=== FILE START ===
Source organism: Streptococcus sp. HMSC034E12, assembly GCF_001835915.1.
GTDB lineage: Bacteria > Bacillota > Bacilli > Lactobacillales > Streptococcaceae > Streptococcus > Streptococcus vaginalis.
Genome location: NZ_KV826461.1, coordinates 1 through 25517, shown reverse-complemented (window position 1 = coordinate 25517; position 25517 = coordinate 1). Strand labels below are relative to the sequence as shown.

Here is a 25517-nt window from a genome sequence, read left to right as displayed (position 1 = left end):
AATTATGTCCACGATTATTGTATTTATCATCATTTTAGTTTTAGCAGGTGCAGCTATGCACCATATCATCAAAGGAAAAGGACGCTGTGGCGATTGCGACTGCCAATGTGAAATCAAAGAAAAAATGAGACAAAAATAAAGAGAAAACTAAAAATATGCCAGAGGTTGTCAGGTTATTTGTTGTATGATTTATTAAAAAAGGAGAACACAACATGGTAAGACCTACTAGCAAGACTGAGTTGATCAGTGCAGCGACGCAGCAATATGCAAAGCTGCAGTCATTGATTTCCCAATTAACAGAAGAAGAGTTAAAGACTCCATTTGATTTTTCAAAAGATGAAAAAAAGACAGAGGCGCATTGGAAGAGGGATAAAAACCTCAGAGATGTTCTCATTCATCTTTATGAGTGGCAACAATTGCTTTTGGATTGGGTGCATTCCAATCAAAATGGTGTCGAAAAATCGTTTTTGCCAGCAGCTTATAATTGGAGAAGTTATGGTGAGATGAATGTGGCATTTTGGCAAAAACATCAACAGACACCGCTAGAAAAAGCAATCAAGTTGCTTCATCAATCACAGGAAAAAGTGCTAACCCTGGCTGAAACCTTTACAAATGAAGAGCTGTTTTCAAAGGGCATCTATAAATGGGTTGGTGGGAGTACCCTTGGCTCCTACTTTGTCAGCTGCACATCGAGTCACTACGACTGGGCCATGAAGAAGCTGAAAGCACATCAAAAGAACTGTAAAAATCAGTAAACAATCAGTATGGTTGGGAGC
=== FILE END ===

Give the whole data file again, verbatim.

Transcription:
Source organism: Streptococcus sp. HMSC034E12, assembly GCF_001835915.1.
GTDB lineage: Bacteria > Bacillota > Bacilli > Lactobacillales > Streptococcaceae > Streptococcus > Streptococcus vaginalis.
Genome location: NZ_KV826461.1, coordinates 1 through 25517, shown reverse-complemented (window position 1 = coordinate 25517; position 25517 = coordinate 1). Strand labels below are relative to the sequence as shown.

Here is a 25517-nt window from a genome sequence, read left to right as displayed (position 1 = left end):
AATTATGTCCACGATTATTGTATTTATCATCATTTTAGTTTTAGCAGGTGCAGCTATGCACCATATCATCAAAGGAAAAGGACGCTGTGGCGATTGCGACTGCCAATGTGAAATCAAAGAAAAAATGAGACAAAAATAAAGAGAAAACTAAAAATATGCCAGAGGTTGTCAGGTTATTTGTTGTATGATTTATTAAAAAAGGAGAACACAACATGGTAAGACCTACTAGCAAGACTGAGTTGATCAGTGCAGCGACGCAGCAATATGCAAAGCTGCAGTCATTGATTTCCCAATTAACAGAAGAAGAGTTAAAGACTCCATTTGATTTTTCAAAAGATGAAAAAAAGACAGAGGCGCATTGGAAGAGGGATAAAAACCTCAGAGATGTTCTCATTCATCTTTATGAGTGGCAACAATTGCTTTTGGATTGGGTGCATTCCAATCAAAATGGTGTCGAAAAATCGTTTTTGCCAGCAGCTTATAATTGGAGAAGTTATGGTGAGATGAATGTGGCATTTTGGCAAAAACATCAACAGACACCGCTAGAAAAAGCAATCAAGTTGCTTCATCAATCACAGGAAAAAGTGCTAACCCTGGCTGAAACCTTTACAAATGAAGAGCTGTTTTCAAAGGGCATCTATAAATGGGTTGGTGGGAGTACCCTTGGCTCCTACTTTGTCAGCTGCACATCGAGTCACTACGACTGGGCCATGAAGAAGCTGAAAGCACATCAAAAGAACTGTAAAAATCAGTAAACAATCAGTATGGTTGGGAGC